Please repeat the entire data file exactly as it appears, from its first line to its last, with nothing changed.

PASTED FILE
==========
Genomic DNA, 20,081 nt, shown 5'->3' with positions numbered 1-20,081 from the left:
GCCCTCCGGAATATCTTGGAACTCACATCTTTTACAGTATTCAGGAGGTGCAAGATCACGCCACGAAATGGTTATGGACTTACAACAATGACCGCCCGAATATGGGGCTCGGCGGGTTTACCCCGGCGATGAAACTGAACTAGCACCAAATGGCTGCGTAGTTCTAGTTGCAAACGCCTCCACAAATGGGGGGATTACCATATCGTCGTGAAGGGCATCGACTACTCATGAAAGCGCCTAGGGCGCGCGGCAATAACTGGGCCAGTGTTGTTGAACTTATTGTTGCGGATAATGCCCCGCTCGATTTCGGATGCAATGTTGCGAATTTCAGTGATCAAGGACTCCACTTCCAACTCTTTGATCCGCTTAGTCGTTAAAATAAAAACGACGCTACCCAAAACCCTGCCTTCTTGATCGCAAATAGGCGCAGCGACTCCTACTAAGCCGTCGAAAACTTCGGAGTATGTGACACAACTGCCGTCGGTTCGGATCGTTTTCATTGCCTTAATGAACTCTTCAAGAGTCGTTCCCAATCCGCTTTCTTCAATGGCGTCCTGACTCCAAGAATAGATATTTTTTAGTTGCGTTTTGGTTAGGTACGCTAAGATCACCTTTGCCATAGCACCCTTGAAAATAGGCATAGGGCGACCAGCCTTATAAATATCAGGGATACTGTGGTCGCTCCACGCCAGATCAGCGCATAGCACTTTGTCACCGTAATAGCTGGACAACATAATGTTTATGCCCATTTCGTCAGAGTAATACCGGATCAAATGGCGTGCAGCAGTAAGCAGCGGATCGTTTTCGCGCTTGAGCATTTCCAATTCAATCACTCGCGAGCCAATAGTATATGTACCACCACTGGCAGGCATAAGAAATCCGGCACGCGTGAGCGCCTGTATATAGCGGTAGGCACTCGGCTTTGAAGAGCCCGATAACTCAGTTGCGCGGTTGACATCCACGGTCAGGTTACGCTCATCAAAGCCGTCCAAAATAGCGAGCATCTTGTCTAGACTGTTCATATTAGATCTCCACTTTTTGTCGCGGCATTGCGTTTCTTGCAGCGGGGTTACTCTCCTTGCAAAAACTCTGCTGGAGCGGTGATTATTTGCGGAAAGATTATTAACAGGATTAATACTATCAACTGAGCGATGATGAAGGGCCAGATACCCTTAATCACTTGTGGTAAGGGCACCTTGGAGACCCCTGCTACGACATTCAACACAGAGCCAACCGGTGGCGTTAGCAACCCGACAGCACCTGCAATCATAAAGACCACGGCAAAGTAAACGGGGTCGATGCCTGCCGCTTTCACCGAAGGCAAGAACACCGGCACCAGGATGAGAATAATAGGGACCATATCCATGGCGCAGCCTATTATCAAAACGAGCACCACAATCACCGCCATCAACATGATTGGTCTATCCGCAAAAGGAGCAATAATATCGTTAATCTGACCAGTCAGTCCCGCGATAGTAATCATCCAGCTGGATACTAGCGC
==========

Genomic DNA, 20,081 nt, shown 5'->3' with positions numbered 1-20,081 from the left:
GCCCTCCGGAATATCTTGGAACTCACATCTTTTACAGTATTCAGGAGGTGCAAGATCACGCCACGAAATGGTTATGGACTTACAACAATGACCGCCCGAATATGGGGCTCGGCGGGTTTACCCCGGCGATGAAACTGAACTAGCACCAAATGGCTGCGTAGTTCTAGTTGCAAACGCCTCCACAAATGGGGGGATTACCATATCGTCGTGAAGGGCATCGACTACTCATGAAAGCGCCTAGGGCGCGCGGCAATAACTGGGCCAGTGTTGTTGAACTTATTGTTGCGGATAATGCCCCGCTCGATTTCGGATGCAATGTTGCGAATTTCAGTGATCAAGGACTCCACTTCCAACTCTTTGATCCGCTTAGTCGTTAAAATAAAAACGACGCTACCCAAAACCCTGCCTTCTTGATCGCAAATAGGCGCAGCGACTCCTACTAAGCCGTCGAAAACTTCGGAGTATGTGACACAACTGCCGTCGGTTCGGATCGTTTTCATTGCCTTAATGAACTCTTCAAGAGTCGTTCCCAATCCGCTTTCTTCAATGGCGTCCTGACTCCAAGAATAGATATTTTTTAGTTGCGTTTTGGTTAGGTACGCTAAGATCACCTTTGCCATAGCACCCTTGAAAATAGGCATAGGGCGACCAGCCTTATAAATATCAGGGATACTGTGGTCGCTCCACGCCAGATCAGCGCATAGCACTTTGTCACCGTAATAGCTGGACAACATAATGTTTATGCCCATTTCGTCAGAGTAATACCGGATCAAATGGCGTGCAGCAGTAAGCAGCGGATCGTTTTCGCGCTTGAGCATTTCCAATTCAATCACTCGCGAGCCAATAGTATATGTACCACCACTGGCAGGCATAAGAAATCCGGCACGCGTGAGCGCCTGTATATAGCGGTAGGCACTCGGCTTTGAAGAGCCCGATAACTCAGTTGCGCGGTTGACATCCACGGTCAGGTTACGCTCATCAAAGCCGTCCAAAATAGCGAGCATCTTGTCTAGACTGTTCATATTAGATCTCCACTTTTTGTCGCGGCATTGCGTTTCTTGCAGCGGGGTTACTCTCCTTGCAAAAACTCTGCTGGAGCGGTGATTATTTGCGGAAAGATTATTAACAGGATTAATACTATCAACTGAGCGATGATGAAGGGCCAGATACCCTTAATCACTTGTGGTAAGGGCACCTTGGAGACCCCTGCTACGACATTCAACACAGAGCCAACCGGTGGCGTTAGCAACCCGACAGCACCTGCAATCATAAAGACCACGGCAAAGTAAACGGGGTCGATGCCTGCCGCTTTCACCGAAGGCAAGAACACCGGCACCAGGATGAGAATAATAGGGACCATATCCATGGCGCAGCCTATTATCAAAACGAGCACCACAATCACCGCCATCAACATGATTGGTCTATCCGCAAAAGGAGCAATAATATCGTTAATCTGACCAGTCAGTCCCGCGATAGTAATCATCCAGCTGGATACTAGCGC